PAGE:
The taxi industry has been severely affected by the coronavirus pandemic and taxi drivers are still counting the cost with rising fuel prices and the drive for greener vehicles.
This combination of factors means that many taxi drivers cannot afford to replace their vehicles in accordance with the terms of their license. This means they must either replace it with a newer vehicle or are unable to continue their vital roles as taxi drivers.
The shortage and higher initial cost of electric vehicles means that many are unable to make the switch to EVs ahead of the 2030 ban on the sale of new and electric vehicles in the UK.
To maintain safety and standards in the industry, licensing authorities require public hire taxi drivers and private hire taxi drivers to change their vehicles after certain lengths of time, which vary between councils. There are also limits on the age of a vehicle when it is first licensed as a taxi.
Taxi drivers in parts of Shropshire are asking their licensing authority to allow them to use vehicles for longer to help maintain taxi driver numbers and strengthen the fleet.
Current licensing regulations imposed by Telford and Wrekin Council mean that vehicles with public hire insurance and private hire insurance must be replaced after 12 years. The council can grant extensions if a vehicle is in exceptionally good condition and this is reviewed annually.
Under the current system, drivers whose vehicles reached the maximum age had three options.
A report to be considered by the council stated: “Under the current policy, once a vehicle reaches its age limit then the proprietor has three options: Prepare a business case to be heard by a licensing sub-committee to request an extension for the vehicle to be licensed for another 12 months; replace the vehicle to meet the council’s age limits; or to licence the vehicle with another local authority whose policy allows vehicles over the current age limits.”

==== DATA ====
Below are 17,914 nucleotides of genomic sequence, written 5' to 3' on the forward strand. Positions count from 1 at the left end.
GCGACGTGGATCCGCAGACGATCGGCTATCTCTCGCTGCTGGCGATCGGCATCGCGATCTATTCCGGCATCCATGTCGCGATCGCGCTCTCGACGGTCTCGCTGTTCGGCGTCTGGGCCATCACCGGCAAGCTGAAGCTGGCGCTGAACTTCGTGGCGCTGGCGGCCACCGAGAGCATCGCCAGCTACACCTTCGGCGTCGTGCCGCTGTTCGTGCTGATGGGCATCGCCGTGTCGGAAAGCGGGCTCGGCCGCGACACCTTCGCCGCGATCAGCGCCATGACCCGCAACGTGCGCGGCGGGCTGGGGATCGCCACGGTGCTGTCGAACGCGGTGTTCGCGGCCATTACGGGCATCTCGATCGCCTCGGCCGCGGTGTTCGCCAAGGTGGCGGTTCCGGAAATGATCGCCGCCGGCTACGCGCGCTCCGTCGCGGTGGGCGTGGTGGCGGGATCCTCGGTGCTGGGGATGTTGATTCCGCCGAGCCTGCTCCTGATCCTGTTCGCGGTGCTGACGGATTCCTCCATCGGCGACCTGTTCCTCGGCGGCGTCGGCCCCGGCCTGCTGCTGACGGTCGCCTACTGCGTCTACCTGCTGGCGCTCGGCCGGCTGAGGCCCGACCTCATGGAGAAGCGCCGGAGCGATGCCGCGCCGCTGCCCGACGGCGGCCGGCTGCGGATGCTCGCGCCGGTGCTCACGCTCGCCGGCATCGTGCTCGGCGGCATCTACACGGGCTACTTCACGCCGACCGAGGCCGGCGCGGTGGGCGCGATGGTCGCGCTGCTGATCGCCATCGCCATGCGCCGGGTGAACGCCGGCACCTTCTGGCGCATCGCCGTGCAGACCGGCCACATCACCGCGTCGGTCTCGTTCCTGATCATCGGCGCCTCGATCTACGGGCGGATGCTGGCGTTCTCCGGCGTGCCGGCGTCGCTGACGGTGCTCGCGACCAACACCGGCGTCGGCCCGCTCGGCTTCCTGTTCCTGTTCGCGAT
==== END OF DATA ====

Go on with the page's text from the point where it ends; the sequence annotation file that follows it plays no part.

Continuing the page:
The report added that if the council keeps its current policy, private hire vehicles older than 10 years will be able to be licensed by neighbouring authorities and still work within the borough “without any direct control from the council”.
Following the pandemic and ongoing cost-of-living crisis, taxi drivers that are licensed by the authority are asking for an extension so that vehicles have to be replaced after 15 years.
They will still face the same rigorous checks to ensure they are safe for passengers and taxi drivers, and will be subjected to six-monthly inspections to ensure safety standards are met.
But the extra three years will give cab and fleet owners time to bounce back and be in a healthier financial position before they need to replace their cabs.
It is a sensible approach that will help the taxi fleet maintain numbers and could be mirrored in other parts of the country as the industry aims to return to pre-pandemic levels and beyond.
The issue was to have been discussed by the council early last month, but was postponed following the death of the Queen.
It is hoped that if the extension is granted, the changes will only take a few weeks to bring in.
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